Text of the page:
© 2016 Reinecke et al. This is an open access article distributed under the terms of the Creative Commons Attribution License, which permits unrestricted use, distribution, and reproduction in any medium, provided the original author and source are credited. Background Chronic kidney disease (CKD) is strongly associated with coronary artery disease (CAD). We established a prospective observational nationwide multicenter registry to evaluate current treatment and outcomes in patients with both CKD and angiographically documented CAD. Methods In 32 cardiological centers 3,352 CAD patients with≥50% stenosis in at least one coronary artery were enrolled and classified according to their estimated glomerular filtration rate and proteinuria into one of five stages of CKD or as a control group. Results 2,723 (81.2%) consecutively enrolled patients suffered fromCKD. Compared to controls, CKD patients had a higher prevalence of diabetes, hypertension, peripheral artery diseases, heart failure, and valvular heart disease (each p < 0.001).Myocardial infarctions (p = 0.02), coronary bypass grafting, valve replacements and pacemaker implantations had been recorded more frequently (each p < 0.001).With advanced CKD, the number of diseased coronary vessels and the proportion of patients with reduced left ventricular ejection fraction (LVEF) increased significantly (both p < 0.001). Percutaneous coronary interventions were performed less frequently (p < 0.001) while coronary bypass grafting was recommendedmore often (p = 0.04) with advanced CKD.With regard to standard drugs in CAD treatment, prescriptions were higher in our registry than in previous reports, but beta-blockers (p = 0.008), and angiotensin- converting-enzyme inhibitors and/or angiotensin-receptor blockers (p < 0.001) were given less often in higher CKD stages. In contrast, in the subgroup of patients with moderately to severely reduced LVEF the prescription rates did not differ between CKD stages. In-hospital mortality increased stepwise with each CKD stage (p = 0.02). Conclusions In line with other studies comprising CKD cohorts, patients' morbidity and in-hospital mortality increased with the degree of renal impairment. Although cardiologists' drug prescription rates in CAD-REF were higher than in previous studies, they were still lower especially in advanced CKD stages compared to cohorts treated by nephrologists.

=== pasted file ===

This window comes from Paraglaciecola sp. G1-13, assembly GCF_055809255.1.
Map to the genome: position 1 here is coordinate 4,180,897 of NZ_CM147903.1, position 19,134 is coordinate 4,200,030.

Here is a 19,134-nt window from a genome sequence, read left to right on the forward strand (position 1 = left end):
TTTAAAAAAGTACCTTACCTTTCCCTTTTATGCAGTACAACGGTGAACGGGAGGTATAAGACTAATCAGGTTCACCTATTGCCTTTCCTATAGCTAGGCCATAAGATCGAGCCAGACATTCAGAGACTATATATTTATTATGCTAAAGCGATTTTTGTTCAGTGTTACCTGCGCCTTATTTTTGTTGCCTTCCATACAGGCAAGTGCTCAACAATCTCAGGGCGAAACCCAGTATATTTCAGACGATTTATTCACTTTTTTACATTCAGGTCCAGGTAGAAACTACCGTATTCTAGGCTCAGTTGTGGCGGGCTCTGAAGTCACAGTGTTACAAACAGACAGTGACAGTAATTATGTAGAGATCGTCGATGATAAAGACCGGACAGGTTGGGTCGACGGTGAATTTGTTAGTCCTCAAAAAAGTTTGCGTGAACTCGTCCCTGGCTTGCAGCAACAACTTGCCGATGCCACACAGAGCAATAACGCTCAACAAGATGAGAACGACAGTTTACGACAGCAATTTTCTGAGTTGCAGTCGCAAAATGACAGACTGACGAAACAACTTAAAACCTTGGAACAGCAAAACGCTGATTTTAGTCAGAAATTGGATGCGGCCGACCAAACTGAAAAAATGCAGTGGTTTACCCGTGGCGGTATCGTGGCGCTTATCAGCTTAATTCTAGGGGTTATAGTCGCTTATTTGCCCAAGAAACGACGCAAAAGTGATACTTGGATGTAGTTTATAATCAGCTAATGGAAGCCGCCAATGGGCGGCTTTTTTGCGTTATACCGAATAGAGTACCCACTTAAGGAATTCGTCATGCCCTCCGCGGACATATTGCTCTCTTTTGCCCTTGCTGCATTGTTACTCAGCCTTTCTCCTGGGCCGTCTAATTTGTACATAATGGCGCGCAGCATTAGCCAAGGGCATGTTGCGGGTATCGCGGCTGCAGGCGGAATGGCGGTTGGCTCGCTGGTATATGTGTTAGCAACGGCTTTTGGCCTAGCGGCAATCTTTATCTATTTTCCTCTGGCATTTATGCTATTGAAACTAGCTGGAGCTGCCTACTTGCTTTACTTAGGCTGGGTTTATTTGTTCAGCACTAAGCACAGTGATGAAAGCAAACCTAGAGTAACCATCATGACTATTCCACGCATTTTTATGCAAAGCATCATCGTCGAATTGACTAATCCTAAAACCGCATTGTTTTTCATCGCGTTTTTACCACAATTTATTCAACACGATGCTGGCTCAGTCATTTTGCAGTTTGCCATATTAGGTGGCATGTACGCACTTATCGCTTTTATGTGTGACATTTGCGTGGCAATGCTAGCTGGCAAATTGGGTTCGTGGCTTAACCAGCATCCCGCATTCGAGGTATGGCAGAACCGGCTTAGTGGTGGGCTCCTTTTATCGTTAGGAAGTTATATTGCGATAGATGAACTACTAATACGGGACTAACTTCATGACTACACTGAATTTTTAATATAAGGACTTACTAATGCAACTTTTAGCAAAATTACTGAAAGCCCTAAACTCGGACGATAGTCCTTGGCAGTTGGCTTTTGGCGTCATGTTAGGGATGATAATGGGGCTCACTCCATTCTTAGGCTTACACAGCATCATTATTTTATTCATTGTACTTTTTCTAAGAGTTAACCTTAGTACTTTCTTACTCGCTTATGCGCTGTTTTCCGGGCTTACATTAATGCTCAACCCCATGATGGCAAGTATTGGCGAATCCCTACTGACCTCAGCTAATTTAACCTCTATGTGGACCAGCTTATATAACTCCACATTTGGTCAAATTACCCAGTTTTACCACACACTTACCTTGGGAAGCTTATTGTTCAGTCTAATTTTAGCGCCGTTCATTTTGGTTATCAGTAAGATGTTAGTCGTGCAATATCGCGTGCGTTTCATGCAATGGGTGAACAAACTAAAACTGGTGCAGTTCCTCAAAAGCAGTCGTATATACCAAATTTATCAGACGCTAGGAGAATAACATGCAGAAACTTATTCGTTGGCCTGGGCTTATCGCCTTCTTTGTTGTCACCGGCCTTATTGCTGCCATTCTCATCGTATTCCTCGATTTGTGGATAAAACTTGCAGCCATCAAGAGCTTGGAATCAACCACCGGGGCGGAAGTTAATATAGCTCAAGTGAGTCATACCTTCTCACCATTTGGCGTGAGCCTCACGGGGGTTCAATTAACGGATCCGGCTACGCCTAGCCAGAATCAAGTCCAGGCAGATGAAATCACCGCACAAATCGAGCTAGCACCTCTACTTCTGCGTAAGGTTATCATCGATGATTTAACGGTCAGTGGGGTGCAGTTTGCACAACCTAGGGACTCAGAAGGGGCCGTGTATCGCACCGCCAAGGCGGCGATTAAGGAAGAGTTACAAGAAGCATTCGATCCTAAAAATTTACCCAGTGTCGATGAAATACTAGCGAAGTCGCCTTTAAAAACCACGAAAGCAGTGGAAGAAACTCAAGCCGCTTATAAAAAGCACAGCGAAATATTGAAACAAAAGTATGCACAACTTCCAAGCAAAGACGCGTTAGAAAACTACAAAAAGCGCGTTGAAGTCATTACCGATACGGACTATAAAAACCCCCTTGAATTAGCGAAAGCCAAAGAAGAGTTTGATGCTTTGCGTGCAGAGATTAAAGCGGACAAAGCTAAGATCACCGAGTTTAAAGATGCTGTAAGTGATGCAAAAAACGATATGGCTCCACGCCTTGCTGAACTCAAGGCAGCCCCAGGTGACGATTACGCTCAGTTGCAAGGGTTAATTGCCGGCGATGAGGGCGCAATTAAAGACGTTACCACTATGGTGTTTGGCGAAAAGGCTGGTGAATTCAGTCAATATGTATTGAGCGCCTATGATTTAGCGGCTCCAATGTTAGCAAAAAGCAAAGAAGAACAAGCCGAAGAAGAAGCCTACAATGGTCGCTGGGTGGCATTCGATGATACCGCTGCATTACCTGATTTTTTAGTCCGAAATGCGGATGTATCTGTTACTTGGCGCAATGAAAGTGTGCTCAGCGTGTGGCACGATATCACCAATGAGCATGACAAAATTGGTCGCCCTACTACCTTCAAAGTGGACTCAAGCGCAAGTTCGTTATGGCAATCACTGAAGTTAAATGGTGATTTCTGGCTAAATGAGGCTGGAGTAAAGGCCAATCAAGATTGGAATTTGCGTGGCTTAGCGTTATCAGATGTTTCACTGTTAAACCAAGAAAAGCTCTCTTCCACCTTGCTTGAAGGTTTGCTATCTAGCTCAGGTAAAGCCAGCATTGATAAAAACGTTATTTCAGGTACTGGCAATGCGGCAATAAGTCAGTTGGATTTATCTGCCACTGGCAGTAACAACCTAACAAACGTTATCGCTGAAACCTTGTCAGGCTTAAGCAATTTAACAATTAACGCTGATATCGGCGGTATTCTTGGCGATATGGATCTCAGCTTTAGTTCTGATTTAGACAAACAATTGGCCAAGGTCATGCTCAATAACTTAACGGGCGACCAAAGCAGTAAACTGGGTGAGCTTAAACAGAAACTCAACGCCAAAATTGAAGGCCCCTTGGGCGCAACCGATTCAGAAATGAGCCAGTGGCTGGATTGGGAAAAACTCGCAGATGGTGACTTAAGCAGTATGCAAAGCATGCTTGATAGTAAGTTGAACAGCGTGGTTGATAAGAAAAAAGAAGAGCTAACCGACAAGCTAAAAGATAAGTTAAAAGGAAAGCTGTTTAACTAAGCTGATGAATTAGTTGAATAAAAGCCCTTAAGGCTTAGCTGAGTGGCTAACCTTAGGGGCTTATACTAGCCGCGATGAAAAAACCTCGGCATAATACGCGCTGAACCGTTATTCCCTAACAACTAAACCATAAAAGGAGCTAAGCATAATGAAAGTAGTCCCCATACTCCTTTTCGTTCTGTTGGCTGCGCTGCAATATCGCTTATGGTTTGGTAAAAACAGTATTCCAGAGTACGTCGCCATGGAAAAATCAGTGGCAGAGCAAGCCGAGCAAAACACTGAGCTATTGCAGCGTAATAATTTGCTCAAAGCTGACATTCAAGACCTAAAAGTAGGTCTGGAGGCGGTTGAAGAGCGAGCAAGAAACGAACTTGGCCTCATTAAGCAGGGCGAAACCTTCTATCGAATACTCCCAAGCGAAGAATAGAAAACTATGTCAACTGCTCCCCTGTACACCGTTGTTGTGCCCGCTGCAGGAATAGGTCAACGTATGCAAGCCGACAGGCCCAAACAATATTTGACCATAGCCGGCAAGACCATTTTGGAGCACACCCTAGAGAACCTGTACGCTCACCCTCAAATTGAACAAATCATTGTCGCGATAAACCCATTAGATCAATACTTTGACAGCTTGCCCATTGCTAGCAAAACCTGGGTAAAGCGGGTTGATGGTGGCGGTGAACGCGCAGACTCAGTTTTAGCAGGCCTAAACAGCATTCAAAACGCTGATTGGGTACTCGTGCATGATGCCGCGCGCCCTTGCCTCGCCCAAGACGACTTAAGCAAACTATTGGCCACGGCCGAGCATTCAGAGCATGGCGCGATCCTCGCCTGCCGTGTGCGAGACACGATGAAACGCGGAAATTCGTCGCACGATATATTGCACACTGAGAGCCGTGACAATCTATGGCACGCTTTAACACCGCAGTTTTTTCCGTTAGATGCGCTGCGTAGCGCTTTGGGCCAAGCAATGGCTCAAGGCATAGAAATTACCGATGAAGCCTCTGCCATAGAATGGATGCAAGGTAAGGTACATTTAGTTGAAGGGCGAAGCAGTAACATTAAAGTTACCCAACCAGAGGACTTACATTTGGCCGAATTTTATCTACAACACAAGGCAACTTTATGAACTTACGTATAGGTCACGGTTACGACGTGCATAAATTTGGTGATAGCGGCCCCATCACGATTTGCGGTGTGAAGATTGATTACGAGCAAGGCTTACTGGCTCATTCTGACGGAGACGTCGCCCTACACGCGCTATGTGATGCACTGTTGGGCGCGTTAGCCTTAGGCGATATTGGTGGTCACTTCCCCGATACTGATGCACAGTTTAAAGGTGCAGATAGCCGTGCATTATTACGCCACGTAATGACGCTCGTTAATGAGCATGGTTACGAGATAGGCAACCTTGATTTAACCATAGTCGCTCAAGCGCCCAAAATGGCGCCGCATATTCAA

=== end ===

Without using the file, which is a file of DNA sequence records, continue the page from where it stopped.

Reinecke, H., Breithardt, G., Engelbertz, C., Schmieder, R. E., Fobker, M., Pinnschmidt, H. O., … Brand, E. (2016). Baseline characteristics and prescription patterns of standard drugs in patients with angiographically determined coronary artery disease and renal failure (CAD-REF Registry). PLoS ONE, 11(2). https://doi.org/10.1371/journal.pone.0148057